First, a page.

Seriously, do we have a Malawi female musician worth mentioning? Because I don’t any name with me.
drummingpen@columnist.com

Record for Life Studio 1


Music Crossroads – I am not ready to go into any details about Music Crossroads because we have already written so many articles about the big and commendable job the institution is doing, not only in Malawi but this part of Southern Africa.
Now the institution has established what will be known, no, what is known as “Record for Life Studio 1,” in Area 23, in Capital Lilongwe. This Studio was provided and installed by UK NGO ‘In Tune for Life’ (ITFL) and it is a state-of-the-art recording studio, which is also purpose-built.
Strangely though, the studio was silently and officially launched on Friday, 1st April, 2011.
Qabaniso Malewezi is Malawi’s representative and Trustee of the In Tune for Life and says the establishment of the studio will provide an opportunity for under privileged young people to explore their musical talents in a safe and nurturing environment, where they will be the priority.
ITFL says the studio is a result of partnership with Music Crossroads which for years now has been providing music training of these young people both creatively and technically.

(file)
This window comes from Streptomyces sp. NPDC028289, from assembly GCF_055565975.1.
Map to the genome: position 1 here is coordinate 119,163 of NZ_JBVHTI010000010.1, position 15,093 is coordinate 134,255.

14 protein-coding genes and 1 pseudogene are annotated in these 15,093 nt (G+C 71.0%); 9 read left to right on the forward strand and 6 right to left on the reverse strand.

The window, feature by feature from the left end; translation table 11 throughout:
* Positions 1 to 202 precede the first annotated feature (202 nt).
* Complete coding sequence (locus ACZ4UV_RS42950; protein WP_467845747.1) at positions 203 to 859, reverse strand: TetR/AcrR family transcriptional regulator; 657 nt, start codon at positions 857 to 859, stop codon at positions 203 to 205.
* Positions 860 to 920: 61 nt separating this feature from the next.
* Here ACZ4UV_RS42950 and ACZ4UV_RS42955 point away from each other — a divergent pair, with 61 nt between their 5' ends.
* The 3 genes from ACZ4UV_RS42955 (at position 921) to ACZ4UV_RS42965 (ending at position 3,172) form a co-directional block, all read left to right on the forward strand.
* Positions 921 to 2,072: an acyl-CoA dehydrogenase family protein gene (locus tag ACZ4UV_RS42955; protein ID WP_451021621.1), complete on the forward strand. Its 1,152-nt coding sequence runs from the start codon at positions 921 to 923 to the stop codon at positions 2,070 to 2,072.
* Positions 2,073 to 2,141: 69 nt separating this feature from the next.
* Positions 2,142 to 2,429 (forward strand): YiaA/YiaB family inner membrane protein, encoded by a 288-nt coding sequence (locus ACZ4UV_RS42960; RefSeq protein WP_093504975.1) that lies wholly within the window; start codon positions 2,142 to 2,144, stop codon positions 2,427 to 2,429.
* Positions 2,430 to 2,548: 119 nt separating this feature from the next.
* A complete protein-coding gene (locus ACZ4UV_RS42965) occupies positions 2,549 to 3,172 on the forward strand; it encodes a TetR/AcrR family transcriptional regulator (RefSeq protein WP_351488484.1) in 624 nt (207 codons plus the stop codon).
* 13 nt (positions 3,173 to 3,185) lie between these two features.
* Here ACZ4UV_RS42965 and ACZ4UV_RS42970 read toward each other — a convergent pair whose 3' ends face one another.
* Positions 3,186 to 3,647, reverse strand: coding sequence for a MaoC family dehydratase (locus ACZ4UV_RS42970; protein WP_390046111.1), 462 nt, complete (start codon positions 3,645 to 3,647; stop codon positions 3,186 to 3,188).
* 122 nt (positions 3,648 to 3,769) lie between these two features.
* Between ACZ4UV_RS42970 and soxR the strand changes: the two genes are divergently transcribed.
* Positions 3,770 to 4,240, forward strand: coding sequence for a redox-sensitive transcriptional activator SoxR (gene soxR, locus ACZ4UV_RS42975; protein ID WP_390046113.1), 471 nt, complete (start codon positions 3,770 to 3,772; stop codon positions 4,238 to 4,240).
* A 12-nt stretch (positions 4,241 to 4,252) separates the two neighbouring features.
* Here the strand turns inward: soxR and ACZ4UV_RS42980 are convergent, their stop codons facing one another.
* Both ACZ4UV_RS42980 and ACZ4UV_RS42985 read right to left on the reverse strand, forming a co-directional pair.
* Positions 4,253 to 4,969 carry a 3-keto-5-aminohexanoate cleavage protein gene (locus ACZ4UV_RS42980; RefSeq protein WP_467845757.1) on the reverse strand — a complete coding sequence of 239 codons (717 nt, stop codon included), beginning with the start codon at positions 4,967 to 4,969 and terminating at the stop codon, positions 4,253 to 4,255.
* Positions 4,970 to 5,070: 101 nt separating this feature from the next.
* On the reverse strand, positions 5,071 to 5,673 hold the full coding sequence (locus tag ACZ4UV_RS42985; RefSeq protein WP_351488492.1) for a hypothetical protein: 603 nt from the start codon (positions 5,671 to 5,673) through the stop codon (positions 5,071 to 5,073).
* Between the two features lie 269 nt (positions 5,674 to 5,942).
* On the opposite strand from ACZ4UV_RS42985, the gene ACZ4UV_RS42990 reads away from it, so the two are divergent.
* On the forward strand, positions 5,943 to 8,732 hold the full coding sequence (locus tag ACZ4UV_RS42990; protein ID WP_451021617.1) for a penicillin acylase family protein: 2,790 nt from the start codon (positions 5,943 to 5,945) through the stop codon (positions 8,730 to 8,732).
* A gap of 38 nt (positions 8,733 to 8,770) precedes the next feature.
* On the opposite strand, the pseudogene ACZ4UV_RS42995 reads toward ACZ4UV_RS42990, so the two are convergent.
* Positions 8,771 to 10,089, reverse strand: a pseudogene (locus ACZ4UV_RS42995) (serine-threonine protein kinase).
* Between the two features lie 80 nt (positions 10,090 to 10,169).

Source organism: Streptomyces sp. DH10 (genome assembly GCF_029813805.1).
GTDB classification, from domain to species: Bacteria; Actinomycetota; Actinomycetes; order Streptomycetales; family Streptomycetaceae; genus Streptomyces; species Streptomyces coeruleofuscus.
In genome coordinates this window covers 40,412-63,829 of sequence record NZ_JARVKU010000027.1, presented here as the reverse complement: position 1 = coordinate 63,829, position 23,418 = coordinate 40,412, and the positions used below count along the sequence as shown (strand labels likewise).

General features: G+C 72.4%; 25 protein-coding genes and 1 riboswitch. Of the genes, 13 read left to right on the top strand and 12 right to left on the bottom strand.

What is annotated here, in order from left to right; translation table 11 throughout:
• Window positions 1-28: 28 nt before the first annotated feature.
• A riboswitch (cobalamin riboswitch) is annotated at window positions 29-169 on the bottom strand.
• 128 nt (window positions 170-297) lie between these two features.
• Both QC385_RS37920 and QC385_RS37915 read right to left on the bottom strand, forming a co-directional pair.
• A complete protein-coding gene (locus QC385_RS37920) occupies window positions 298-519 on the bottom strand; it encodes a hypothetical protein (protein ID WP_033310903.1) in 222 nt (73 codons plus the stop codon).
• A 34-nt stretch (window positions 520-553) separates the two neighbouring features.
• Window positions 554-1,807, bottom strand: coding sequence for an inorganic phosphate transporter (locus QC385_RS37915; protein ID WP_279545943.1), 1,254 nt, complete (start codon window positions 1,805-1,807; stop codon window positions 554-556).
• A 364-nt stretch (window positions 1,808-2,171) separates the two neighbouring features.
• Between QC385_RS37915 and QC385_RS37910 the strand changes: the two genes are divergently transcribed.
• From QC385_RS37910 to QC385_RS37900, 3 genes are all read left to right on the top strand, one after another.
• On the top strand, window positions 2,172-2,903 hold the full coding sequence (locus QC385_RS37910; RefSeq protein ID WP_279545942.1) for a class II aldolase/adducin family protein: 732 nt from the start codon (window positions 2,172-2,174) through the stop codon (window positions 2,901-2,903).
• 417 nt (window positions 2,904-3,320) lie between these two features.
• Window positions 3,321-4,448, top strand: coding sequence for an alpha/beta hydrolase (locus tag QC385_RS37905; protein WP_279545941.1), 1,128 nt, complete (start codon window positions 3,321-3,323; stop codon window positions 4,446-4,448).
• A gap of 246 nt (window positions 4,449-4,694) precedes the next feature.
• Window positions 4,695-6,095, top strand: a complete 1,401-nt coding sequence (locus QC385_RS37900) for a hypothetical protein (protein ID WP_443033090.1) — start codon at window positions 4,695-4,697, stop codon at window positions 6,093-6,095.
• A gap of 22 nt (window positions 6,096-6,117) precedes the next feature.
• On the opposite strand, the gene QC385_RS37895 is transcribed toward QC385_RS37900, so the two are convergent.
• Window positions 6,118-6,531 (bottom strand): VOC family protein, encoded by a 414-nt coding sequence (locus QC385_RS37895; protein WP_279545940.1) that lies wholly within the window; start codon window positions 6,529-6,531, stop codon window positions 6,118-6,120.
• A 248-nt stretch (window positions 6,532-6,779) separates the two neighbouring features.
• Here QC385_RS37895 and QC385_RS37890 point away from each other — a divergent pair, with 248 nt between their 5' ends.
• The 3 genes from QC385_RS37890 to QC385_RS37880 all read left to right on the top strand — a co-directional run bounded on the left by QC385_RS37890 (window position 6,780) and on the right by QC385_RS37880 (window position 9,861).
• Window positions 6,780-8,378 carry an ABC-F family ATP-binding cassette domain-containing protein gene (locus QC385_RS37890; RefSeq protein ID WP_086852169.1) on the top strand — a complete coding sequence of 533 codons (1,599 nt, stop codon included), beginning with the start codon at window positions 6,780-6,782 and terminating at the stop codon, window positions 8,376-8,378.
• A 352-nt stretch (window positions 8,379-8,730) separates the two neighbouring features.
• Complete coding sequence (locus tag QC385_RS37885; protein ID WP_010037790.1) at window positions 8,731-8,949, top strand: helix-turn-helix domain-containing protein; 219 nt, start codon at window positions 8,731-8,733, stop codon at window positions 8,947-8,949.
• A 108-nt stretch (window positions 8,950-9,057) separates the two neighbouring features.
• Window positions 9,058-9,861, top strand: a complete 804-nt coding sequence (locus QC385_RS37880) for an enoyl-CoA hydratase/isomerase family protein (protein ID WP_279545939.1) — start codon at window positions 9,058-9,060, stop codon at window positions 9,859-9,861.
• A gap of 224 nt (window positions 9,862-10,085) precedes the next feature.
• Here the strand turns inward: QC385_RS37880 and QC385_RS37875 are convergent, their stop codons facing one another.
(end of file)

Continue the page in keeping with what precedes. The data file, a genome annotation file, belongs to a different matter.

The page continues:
Gayighayi Mathews Mfune, Head of Music Crossroads Malawi says this brand new Studio was first used on March 10, 2011.
He challenged that while many Malawian musical studios, the country’s technicians and engineers are honing their skills every day that passes, there has never been a lack of capacity to record them and that this studio comes into the country’s musical life to fill this gap.
The other good aspect about the said studio is that it is not commercial driven. Most talent in the country has failed to blossom due to exorbitant studio fees.
Gayighayi also acknowledged that indeed most of the young people Music Crossroads has worked with tend not to have any money.
He says the coming onto the scene by the new studio now removes this barrier. No musician worth his or her salt should use lack of resources in this aspect as an impediment to make their musical careers grow.
In Tune for Life, is not new in Africa as it has worked all over Malawi since 2009, although they have been recording across Africa since 2007.
The good thing is that they are able to complete albums, music videos and video animations in Sierra Leone, Malawi, Kenya and DR Congo.
But the good thing with Malawi is that the in Tune for life’s partnership with Music Crossroads marks the first time they have created a permanent recording facility and the training of young Malawian producers are now using of the most up-to-date recording software and equipment.
It might look like this is just an arrangement between Mfune and Malewezi but the whole ITFL Chief Executive Officer Mark Nunn was also involved. He says he is incredibly pleased with this new partnership.
He said the collaboration with Music Crossroads has allowed them to put in place something they hope will benefit Malawi’s most deprived musicians for years.